The World Health Organization has warned that the omicron variant of the coronavirus is spreading rapidly in countries with high levels of population immunity.
“Given currently available data, it is likely that omicron will outpace delta where community transmission occurs,” the agency said in a recent statement.
First detected in South Africa, omicron has circulated to more than 89 countries, with cases doubling nearly every day, health officials said.
The United Nations Health Agency noted the omicron’s substantial growth advantage over the delta variant.
“Preliminary findings of vaccine effectiveness studies (test-negative design) were obtained from South Africa and England, the United Kingdom,” WHO stated. “Available preliminary data to be interpreted with caution as the designs may be subject to selection bias and the results are based on relatively small numbers. However, results from England indicate a significant reduction in vaccine effectiveness against symptomatic disease for omicron compared to delta after two vaccine doses of either Pfizer BioNTech-Comirnaty or AstraZeneca-Vaxzevria vaccines.
“There was, however, higher effectiveness two weeks after a Pfizer BioNTech-Comirnaty booster, which was slightly lower or comparable to that against delta,” the organization said. “A non-peer-reviewed study by South African researchers using private health insurance data reported reductions in vaccine effectiveness of the Pfizer BioNTech-Comirnaty vaccine against infection, and to a lesser degree against hospitalization.”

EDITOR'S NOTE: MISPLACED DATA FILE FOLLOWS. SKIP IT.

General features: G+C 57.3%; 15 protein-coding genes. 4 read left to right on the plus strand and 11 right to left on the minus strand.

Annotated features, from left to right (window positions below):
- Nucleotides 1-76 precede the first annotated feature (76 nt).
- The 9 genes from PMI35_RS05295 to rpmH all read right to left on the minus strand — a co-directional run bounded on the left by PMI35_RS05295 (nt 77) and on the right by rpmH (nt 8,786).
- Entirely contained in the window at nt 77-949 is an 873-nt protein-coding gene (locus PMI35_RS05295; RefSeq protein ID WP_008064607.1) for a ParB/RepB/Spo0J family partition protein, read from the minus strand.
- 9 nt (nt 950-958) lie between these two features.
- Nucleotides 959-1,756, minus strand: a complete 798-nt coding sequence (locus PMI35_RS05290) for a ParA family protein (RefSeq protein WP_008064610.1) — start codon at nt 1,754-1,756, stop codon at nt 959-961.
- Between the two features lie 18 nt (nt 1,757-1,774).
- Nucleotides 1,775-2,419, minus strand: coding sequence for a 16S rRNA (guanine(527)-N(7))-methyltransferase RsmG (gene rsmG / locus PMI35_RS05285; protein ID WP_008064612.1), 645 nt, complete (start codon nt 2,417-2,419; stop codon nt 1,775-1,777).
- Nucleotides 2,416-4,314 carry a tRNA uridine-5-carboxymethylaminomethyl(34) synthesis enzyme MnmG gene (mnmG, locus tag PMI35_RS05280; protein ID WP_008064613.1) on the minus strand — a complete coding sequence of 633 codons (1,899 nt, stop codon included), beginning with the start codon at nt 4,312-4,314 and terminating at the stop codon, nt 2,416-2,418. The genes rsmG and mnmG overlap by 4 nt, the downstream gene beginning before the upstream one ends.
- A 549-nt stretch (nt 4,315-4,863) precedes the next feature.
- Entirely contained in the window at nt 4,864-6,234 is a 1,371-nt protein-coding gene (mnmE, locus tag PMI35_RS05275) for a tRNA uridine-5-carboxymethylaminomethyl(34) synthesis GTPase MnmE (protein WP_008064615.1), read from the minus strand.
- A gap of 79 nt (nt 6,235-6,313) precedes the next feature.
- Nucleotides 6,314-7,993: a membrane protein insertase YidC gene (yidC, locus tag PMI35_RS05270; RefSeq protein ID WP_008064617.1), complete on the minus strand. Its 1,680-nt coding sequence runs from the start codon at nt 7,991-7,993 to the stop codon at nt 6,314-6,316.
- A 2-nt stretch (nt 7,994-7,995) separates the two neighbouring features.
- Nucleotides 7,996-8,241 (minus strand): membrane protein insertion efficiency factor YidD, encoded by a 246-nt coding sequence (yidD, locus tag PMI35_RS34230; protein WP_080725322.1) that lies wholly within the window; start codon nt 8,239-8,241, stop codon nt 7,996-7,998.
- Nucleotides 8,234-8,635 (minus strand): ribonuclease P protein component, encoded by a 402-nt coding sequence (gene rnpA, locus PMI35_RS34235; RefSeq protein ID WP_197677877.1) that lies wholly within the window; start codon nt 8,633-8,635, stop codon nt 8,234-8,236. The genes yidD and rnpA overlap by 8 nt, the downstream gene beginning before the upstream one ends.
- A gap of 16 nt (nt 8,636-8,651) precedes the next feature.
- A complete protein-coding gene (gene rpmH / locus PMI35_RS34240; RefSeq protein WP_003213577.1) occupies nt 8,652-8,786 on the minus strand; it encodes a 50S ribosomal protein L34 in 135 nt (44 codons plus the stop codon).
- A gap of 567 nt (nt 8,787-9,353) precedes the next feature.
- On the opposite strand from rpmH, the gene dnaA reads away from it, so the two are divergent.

Health officials at Johns Hopkins University noted that the United States now averages 121,707 new COVID-19 cases each day. New case rates are up by 3% over September, and in the Northeast, Midwest and South are increasing faster than anywhere else.
New York, where Broadway shows and other activities have begun to shutter, accounted for 10% of new cases over the past week.
Deaths are also up, with the country averaging about 1,286 each day – or 8% higher than a week ago.
According to the U.S. Centers for Disease Control and Prevention, health officials have administered approximately 1.8 million doses of COVID-19 vaccines each day over the past week.
More than half of those doses have been boosters, and about 407,000 people are initiating vaccination each day.
“As we head into the winter and confront a new variant, we must resolve to keep fighting this virus together,” President Joe Biden said in a statement. “This means getting vaccinated and getting your booster shot, and taking other preventive measures, such as masking. The vaccines are safe, effective, free, easy and our best tool to prevent more loss and pain.”